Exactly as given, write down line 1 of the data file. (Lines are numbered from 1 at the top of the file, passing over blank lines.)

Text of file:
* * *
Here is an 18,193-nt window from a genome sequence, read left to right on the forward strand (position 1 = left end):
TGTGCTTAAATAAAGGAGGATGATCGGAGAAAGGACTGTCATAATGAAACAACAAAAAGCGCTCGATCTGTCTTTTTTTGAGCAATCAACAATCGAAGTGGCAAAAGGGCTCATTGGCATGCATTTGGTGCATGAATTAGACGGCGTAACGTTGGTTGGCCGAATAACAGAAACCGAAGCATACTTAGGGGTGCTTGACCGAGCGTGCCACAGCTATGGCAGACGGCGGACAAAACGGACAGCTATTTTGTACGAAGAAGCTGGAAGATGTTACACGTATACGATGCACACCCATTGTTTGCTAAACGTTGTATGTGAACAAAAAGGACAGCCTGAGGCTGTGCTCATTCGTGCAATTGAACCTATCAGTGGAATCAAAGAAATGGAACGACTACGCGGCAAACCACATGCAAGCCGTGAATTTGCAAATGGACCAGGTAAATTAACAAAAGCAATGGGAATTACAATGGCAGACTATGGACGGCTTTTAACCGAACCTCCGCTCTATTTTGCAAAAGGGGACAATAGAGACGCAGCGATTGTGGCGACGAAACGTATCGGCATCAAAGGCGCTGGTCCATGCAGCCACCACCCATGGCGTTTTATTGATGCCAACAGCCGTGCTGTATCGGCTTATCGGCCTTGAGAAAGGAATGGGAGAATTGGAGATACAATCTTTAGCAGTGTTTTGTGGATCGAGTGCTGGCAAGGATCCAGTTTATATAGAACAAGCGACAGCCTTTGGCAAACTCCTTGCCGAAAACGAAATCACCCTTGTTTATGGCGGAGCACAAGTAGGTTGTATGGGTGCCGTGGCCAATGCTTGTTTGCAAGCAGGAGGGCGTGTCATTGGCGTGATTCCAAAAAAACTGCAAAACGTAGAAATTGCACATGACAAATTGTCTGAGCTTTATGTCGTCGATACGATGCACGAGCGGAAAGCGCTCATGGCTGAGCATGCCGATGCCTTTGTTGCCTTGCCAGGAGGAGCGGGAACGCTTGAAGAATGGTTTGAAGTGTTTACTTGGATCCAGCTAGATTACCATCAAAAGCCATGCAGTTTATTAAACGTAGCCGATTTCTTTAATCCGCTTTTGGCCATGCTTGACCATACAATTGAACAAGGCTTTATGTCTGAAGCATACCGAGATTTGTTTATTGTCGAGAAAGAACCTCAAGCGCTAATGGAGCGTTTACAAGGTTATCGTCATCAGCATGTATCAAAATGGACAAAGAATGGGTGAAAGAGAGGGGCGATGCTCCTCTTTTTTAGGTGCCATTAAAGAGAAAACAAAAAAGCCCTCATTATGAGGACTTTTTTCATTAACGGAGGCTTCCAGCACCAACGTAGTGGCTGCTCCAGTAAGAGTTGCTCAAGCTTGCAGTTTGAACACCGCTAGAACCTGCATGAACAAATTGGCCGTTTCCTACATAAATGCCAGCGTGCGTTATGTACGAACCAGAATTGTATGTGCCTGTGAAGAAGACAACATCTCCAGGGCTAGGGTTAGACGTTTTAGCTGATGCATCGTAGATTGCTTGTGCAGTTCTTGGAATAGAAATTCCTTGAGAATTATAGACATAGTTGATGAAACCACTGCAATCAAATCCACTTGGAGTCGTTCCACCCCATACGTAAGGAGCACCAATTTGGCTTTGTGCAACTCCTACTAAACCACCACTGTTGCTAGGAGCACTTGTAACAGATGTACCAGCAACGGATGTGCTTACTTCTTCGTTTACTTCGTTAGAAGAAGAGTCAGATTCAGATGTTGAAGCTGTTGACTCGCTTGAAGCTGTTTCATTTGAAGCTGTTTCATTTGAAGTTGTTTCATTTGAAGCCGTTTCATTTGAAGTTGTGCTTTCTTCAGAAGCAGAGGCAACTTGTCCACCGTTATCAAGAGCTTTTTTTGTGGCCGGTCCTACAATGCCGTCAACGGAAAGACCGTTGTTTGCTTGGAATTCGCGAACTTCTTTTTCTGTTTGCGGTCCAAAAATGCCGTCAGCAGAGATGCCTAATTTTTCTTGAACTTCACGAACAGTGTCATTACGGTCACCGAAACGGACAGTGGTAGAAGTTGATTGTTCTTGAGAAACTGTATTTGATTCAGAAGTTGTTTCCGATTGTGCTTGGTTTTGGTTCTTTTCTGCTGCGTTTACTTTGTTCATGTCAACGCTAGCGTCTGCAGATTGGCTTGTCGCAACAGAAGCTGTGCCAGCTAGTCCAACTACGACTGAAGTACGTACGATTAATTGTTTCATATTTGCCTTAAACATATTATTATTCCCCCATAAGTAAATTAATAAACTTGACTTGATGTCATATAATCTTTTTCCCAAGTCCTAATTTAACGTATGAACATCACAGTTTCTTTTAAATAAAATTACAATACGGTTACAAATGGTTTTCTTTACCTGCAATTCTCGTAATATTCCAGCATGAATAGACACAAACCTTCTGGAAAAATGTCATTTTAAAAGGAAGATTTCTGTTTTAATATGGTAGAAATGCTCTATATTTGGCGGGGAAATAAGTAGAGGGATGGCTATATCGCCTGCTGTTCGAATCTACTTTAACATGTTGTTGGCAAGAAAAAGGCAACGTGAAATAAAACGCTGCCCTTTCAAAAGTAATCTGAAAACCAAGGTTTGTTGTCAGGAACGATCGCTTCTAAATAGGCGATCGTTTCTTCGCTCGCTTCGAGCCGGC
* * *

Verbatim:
Here is an 18,193-nt window from a genome sequence, read left to right on the forward strand (position 1 = left end):